4.E. Fundamental Theorem of Calculus

The two major branches of calculus have been introduced: differential calculus and integral calculus. At this point, these two problems might seem unrelated—but there is a very close connection. The connection was discovered independently by Isaac Newton and Gottfried Leibniz and is stated in a theorem that is appropriately called the Fundamental Theorem of Calculus.

Informally, the theorem states that differentiation and (definite) integration are inverse operations, in the same sense that division and multiplication are inverse operations. The slope of the tangent line was defined using the (the slope of the secant line). Similarly, the area of a region under a curve was defined using the (the area of a rectangle).

So, at least in the primitive approximation stage, the operations of differentiation and definite integration appear to have an inverse relationship in the same sense that division and multiplication are inverse operations. The Fundamental Theorem of Calculus states that the limit processes (used to define the derivative and definite integral) preserve this inverse relationship.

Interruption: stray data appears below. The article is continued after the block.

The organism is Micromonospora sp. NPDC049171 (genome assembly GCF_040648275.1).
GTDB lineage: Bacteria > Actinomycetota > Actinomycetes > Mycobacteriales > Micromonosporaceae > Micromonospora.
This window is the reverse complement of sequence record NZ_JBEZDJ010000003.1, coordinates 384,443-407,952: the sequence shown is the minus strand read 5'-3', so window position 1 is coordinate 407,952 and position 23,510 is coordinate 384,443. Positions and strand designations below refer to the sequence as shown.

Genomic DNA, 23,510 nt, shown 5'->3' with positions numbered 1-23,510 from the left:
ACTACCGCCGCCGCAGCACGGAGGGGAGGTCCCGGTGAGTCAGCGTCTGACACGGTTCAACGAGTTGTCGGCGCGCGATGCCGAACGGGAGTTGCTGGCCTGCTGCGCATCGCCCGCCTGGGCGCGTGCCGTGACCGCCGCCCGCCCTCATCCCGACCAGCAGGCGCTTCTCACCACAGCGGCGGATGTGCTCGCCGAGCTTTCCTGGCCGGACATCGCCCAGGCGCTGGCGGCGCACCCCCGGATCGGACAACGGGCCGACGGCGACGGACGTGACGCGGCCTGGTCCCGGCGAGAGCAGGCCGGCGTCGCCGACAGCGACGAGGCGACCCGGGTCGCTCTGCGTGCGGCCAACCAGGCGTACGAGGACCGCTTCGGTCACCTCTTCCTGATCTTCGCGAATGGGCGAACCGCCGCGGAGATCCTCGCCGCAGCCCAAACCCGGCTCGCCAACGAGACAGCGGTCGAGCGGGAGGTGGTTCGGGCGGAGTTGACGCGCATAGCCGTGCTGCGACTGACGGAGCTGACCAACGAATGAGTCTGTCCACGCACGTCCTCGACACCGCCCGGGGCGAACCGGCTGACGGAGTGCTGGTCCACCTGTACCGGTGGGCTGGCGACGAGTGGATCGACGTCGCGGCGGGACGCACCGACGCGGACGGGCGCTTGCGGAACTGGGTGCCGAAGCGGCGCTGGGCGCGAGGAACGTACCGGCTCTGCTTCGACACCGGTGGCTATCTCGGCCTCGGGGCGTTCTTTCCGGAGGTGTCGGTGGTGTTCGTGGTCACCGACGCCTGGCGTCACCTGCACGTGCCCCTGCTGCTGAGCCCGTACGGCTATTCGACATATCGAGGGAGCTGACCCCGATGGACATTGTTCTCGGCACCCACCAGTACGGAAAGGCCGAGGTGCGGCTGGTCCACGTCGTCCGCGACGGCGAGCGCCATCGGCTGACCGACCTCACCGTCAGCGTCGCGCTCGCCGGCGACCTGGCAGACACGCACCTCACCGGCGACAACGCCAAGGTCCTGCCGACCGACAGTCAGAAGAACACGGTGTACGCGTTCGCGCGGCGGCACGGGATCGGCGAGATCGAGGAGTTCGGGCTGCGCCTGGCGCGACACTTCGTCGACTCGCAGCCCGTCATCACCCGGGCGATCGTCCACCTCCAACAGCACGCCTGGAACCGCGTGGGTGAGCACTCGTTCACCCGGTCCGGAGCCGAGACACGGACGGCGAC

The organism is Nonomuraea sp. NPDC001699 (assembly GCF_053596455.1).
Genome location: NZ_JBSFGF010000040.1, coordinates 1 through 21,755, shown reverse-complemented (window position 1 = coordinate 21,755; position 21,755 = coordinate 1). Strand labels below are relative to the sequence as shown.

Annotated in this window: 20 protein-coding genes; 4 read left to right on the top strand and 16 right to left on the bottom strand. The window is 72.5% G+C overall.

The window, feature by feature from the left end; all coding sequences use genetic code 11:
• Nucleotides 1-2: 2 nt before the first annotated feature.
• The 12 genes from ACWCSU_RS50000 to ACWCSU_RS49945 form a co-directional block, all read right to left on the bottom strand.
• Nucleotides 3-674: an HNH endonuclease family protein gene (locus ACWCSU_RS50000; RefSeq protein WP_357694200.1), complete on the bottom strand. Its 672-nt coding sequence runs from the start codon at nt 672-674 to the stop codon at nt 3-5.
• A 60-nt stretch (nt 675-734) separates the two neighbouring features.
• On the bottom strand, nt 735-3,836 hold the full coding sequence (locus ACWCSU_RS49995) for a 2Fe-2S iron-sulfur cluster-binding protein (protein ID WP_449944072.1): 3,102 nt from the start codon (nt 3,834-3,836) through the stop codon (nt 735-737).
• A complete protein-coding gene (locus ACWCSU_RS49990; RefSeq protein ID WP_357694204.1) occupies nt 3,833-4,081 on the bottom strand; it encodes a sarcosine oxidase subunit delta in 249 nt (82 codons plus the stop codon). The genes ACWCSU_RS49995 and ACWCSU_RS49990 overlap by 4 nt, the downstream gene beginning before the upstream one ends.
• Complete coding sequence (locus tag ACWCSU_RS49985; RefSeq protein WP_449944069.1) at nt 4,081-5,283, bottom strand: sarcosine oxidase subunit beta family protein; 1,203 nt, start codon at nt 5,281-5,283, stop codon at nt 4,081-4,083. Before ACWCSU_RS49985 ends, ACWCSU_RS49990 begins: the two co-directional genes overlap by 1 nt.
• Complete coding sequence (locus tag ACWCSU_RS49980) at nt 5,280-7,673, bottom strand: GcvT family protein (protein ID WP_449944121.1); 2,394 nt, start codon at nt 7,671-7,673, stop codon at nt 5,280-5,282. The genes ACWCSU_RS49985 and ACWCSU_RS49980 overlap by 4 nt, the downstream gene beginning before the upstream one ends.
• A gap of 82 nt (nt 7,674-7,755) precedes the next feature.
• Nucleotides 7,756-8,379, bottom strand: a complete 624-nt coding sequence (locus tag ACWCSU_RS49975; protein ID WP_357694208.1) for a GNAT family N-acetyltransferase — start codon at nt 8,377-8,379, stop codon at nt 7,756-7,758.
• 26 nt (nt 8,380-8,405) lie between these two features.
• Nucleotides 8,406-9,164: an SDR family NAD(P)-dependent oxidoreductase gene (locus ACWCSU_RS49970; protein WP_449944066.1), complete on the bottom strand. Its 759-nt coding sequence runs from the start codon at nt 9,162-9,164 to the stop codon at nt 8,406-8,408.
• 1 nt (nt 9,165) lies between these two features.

Fundamental Theorem of Calculus
  • Key Terms
    • definite integral
    • antidifferentiation
    • antiderivative
    • Fundamental Theorem of Calculus

Essential Questions
  • How are definite integrals evaluated using the Fundamental Theorem of Calculus?